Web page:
Unspoilt, lush and remarkably beautiful, Dominica (not to be confused with the Dominican Republic) is a Caribbean island nation of the Lesser Antilles. Known as the Nature Island, Dominica and its gorgeous landscape have been known by many as one of the Caribbean’s most charming islands to visit.
A brief glance at any map of the Caribbean will highlight Dominica’s rather small size in comparison to other surrounding islands. Almost 290 square miles in area, this island is a border-less country with islands such as St. Lucia to the south and Antigua and Barbuda to the north. Many experts pin Dominica as being part of both the north Windward Islands and south Leeward Islands.
Climate and Terrain
Surprisingly, Dominica offers moderate tropical temperatures. Locals and visitors alike enjoy temperatures in the 70’s during the winter and a typical summer brings warmth in the 80’s. It, however, is not immune to the common tropical storm and hurricane warnings during hotter months of the year. As an island, it hosts many well-known rain forests and mountainous volcanic locations. Jungles, forests and natural beauty are the trademark of the island.
Like any island, Dominica has many activities that keep both the local community and enthusiastic visitors coming back for more. Many local activities are outdoors, due to the nature of the island’s internal structure. Hiking, fishing, whale watching, diving, and other outdoor activities are among the many things to do while in Dominica. While there are many water related activities, diving is the most popular, and Dominica has hosted divers from all over the world because of the island’s famous coral reefs and off-shore scenery.
Morne Trois Pitons National Park
While Dominica may be hard to find on a map using the naked eye, it is certainly a place recognized for its natural beauty. In fact, Morne Trois Pitons National Park, a park named for the location’s highest mountain peak, has been listed by the UNESCO as a World Heritage Site since 1997. Located in southeast Dominica, Morne Trois Pitons was designated as a national park in 1975, and the location has many unique pieces of scenery including the Boiling Lake, Emerald Pool and the Valley of Desolation.
Located inside the edges of Dominica’s Morne Trois Pitons National Park is a site known around the world as the Boiling Lake. Dominica’s Boiling Lake is a hot lake and is the second largest in the world behind the Frying Pan Lake in New Zealand. The lake is filled with grey-blue water that is typically surrounded by vapor. The lake is not accessible by road and visitors must hike to see the world-acclaimed site.
Dominica and the Morne Trois Pitons National Park area is also home to a natural collection of waterfalls, Trafalgar Falls. Trafalgar Falls is one of the most visited and sought after tourist destinations in the region. After hiking a good distance along a moderately easy path, visitors can access the base where hot springs are located and colder waterfalls lead to. As most of the area is open to swimming, visitors come from everywhere to bathe and sight-see at this popular location.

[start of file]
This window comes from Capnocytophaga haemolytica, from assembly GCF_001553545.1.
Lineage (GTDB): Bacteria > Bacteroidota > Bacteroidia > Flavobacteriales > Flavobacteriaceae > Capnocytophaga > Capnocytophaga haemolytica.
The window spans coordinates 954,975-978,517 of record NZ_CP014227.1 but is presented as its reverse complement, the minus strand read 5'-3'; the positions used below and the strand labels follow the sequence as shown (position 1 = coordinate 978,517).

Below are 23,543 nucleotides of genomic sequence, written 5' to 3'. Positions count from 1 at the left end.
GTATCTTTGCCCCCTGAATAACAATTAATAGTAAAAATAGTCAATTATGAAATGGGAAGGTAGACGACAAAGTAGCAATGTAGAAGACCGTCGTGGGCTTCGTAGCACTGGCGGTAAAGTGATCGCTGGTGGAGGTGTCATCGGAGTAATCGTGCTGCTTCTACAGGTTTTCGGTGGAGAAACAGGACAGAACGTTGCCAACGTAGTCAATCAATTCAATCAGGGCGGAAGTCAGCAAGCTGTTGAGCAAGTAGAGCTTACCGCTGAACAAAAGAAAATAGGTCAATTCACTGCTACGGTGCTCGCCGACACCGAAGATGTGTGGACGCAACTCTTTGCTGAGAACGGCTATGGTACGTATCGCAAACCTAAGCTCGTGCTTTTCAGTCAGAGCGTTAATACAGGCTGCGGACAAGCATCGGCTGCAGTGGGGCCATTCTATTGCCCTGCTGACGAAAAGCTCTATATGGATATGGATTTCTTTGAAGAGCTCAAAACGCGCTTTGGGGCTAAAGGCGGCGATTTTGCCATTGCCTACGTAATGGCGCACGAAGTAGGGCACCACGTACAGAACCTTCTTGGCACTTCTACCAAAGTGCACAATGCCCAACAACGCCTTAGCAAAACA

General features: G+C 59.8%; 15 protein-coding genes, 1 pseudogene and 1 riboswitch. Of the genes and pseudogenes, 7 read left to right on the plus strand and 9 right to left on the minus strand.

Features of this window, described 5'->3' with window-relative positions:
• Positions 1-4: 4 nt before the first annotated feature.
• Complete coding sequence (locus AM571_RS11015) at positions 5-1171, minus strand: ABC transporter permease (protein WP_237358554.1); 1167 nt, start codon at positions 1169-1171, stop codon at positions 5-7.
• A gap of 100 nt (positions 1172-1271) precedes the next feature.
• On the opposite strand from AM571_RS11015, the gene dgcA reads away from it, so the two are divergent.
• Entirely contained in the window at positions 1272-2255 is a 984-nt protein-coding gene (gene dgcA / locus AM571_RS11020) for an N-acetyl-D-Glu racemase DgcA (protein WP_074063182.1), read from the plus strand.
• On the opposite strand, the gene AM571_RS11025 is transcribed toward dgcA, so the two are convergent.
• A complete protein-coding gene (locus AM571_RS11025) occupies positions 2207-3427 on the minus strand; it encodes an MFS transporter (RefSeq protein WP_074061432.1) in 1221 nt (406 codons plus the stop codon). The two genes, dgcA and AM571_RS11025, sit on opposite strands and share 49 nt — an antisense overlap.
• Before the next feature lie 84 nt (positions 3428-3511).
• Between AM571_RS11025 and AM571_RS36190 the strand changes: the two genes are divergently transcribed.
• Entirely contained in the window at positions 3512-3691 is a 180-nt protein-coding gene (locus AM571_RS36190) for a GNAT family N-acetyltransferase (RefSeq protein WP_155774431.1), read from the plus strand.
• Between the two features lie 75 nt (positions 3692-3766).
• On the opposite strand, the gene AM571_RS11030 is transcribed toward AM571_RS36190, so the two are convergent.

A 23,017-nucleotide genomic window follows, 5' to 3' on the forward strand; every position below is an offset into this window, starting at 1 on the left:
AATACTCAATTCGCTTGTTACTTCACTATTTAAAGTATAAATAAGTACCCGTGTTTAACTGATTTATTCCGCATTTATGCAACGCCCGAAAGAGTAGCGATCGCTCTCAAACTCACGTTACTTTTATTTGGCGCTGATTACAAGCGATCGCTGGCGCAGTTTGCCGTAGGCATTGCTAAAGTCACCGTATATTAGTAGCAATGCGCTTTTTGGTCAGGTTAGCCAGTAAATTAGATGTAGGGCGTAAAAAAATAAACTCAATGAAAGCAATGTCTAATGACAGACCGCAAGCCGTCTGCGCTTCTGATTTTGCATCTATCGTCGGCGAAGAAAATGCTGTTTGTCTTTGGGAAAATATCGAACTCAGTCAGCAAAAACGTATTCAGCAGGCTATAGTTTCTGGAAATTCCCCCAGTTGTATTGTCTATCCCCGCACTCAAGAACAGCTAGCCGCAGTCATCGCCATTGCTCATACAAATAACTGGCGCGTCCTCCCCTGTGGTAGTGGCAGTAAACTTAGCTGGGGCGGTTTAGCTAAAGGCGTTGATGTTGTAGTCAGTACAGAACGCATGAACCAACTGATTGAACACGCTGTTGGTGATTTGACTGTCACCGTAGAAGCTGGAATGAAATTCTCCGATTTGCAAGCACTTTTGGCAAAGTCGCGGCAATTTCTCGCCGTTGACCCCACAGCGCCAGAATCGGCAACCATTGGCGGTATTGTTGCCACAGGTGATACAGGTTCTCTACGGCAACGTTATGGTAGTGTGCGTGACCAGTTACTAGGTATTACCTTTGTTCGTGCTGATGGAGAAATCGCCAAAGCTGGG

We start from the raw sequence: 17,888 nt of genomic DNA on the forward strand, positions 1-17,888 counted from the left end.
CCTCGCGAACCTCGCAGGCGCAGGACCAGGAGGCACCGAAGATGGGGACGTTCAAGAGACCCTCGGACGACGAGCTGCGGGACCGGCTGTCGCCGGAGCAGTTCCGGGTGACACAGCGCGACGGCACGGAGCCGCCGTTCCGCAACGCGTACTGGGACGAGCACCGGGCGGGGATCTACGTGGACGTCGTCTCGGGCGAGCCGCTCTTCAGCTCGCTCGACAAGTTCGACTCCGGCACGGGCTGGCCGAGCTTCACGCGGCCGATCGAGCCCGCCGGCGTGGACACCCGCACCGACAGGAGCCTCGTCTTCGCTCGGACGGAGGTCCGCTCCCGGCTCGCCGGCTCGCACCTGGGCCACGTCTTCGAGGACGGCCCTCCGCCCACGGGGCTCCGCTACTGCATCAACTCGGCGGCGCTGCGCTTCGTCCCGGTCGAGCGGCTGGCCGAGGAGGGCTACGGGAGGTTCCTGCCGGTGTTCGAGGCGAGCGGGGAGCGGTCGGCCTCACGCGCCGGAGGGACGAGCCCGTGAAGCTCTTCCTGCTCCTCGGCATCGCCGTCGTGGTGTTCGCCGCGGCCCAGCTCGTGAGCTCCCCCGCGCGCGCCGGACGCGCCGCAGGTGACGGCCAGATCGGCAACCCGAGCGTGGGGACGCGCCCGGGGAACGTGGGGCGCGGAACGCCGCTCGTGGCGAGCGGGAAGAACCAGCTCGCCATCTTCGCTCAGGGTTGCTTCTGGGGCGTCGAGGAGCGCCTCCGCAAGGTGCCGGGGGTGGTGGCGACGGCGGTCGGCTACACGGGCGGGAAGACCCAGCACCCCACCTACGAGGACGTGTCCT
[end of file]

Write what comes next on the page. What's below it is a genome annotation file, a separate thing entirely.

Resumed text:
Cabrits National Park
Another common attraction for visitors and locals alike is Cabrits National Park. Also known as Cabrits, the park is located on the northwestern end of Dominica towards its peninsula and is directly north of Portsmouth, the second largest city in Dominica. Wetlands, forests, and superb coral reefs are just a few of the many preservation areas to see. Also located at Cabrits is an old military garrison, Fort Shirley. Cabrits as a whole encompasses more than 1,000 acres, making it an extensive place to visit.
Roseau is Dominica’s capital and largest city located on the west coast. As a city, Roseau holds the island’s largest population, and as a port on Dominica’s coast it serves as the epicenter for foreign trade and business. The port plays host to cruise ships docked for the day along with cheerful locals offering tours and selling their arts and crafts. At the Old Market Square in Roseau shoppers will find a souvenirs, local tasty dishes, fresh vegetables and fish. Visitors will also enjoy the beautiful French colonial architecture as the explore the many sights in Roseau.
As the old capital and second largest town in Dominica, Portsmouth is just as much the life of trade and attraction as its sister town, Roseau. In Portsmouth, the Indian River and other attractions like diving and whale watching can be found. Fish and farmer’s markets are among the common local hot spots in Portsmouth, and the city also boasts its own coastal port in Prince Rupert Bay. As a city, Portsmouth remains an important place on Dominica island.
Both local and tourist visitors can observe an abundant variety of marine life. Whales, dolphins and other sea creatures are common attractions. One of the most intriguing sights to see is the Sperm Whale. The country is famous for being the only nation in the world where the Sperm Whale can be spotted all year round, making an extraordinary experience for tourists year after year.
Aside from the most famous sites and stops along the way, there are always an endless amount of things to do and see along the shores of Dominica. Horseback riding, snorkeling, Jeep tours, waterfalls and more are some of the popular things found on the island for activity the whole family can enjoy. Tropical gardens, nature walks and the like are also a part of the endless fun available to visitors. As an island filled with glorious attractions, Dominica remains a destination that many are fond of and wish to return to for further exploration.
From the cities of Roseau and Portsmouth to the island’s national parks, Dominica and its traveling pleasures has become known and cherished by outdoor lovers and traveling gurus alike and, as an amazing haven of beauty, it will continue to remain full of new experiences and adventure for its visitors whether by rain forest or seashore.